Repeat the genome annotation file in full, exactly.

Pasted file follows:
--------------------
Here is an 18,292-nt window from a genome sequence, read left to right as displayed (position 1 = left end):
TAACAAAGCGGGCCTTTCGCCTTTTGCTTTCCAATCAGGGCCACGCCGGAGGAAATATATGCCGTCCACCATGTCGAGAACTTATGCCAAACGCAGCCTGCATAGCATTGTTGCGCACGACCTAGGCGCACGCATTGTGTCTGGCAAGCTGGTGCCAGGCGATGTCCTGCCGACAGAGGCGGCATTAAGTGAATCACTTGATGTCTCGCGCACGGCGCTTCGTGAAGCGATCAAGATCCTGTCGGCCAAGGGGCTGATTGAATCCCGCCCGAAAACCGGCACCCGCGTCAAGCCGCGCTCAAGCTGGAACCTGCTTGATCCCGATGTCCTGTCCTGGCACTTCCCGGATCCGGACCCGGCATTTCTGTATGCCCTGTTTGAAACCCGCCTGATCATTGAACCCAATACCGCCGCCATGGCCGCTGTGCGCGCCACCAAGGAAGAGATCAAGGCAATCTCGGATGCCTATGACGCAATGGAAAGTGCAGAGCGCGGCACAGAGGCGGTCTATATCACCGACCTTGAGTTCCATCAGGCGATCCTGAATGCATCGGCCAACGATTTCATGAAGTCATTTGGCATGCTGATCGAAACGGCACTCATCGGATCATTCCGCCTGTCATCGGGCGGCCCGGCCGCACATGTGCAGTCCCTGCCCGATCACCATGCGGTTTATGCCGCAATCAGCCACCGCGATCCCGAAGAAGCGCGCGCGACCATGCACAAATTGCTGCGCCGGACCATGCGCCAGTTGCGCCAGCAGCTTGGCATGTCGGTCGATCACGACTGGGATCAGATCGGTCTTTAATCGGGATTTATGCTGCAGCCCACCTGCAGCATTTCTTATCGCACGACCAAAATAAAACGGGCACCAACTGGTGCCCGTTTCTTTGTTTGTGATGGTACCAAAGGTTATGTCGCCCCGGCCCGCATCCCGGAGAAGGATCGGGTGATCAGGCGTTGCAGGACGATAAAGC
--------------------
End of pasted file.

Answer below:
Here is an 18,292-nt window from a genome sequence, read left to right as displayed (position 1 = left end):
TAACAAAGCGGGCCTTTCGCCTTTTGCTTTCCAATCAGGGCCACGCCGGAGGAAATATATGCCGTCCACCATGTCGAGAACTTATGCCAAACGCAGCCTGCATAGCATTGTTGCGCACGACCTAGGCGCACGCATTGTGTCTGGCAAGCTGGTGCCAGGCGATGTCCTGCCGACAGAGGCGGCATTAAGTGAATCACTTGATGTCTCGCGCACGGCGCTTCGTGAAGCGATCAAGATCCTGTCGGCCAAGGGGCTGATTGAATCCCGCCCGAAAACCGGCACCCGCGTCAAGCCGCGCTCAAGCTGGAACCTGCTTGATCCCGATGTCCTGTCCTGGCACTTCCCGGATCCGGACCCGGCATTTCTGTATGCCCTGTTTGAAACCCGCCTGATCATTGAACCCAATACCGCCGCCATGGCCGCTGTGCGCGCCACCAAGGAAGAGATCAAGGCAATCTCGGATGCCTATGACGCAATGGAAAGTGCAGAGCGCGGCACAGAGGCGGTCTATATCACCGACCTTGAGTTCCATCAGGCGATCCTGAATGCATCGGCCAACGATTTCATGAAGTCATTTGGCATGCTGATCGAAACGGCACTCATCGGATCATTCCGCCTGTCATCGGGCGGCCCGGCCGCACATGTGCAGTCCCTGCCCGATCACCATGCGGTTTATGCCGCAATCAGCCACCGCGATCCCGAAGAAGCGCGCGCGACCATGCACAAATTGCTGCGCCGGACCATGCGCCAGTTGCGCCAGCAGCTTGGCATGTCGGTCGATCACGACTGGGATCAGATCGGTCTTTAATCGGGATTTATGCTGCAGCCCACCTGCAGCATTTCTTATCGCACGACCAAAATAAAACGGGCACCAACTGGTGCCCGTTTCTTTGTTTGTGATGGTACCAAAGGTTATGTCGCCCCGGCCCGCATCCCGGAGAAGGATCGGGTGATCAGGCGTTGCAGGACGATAAAGC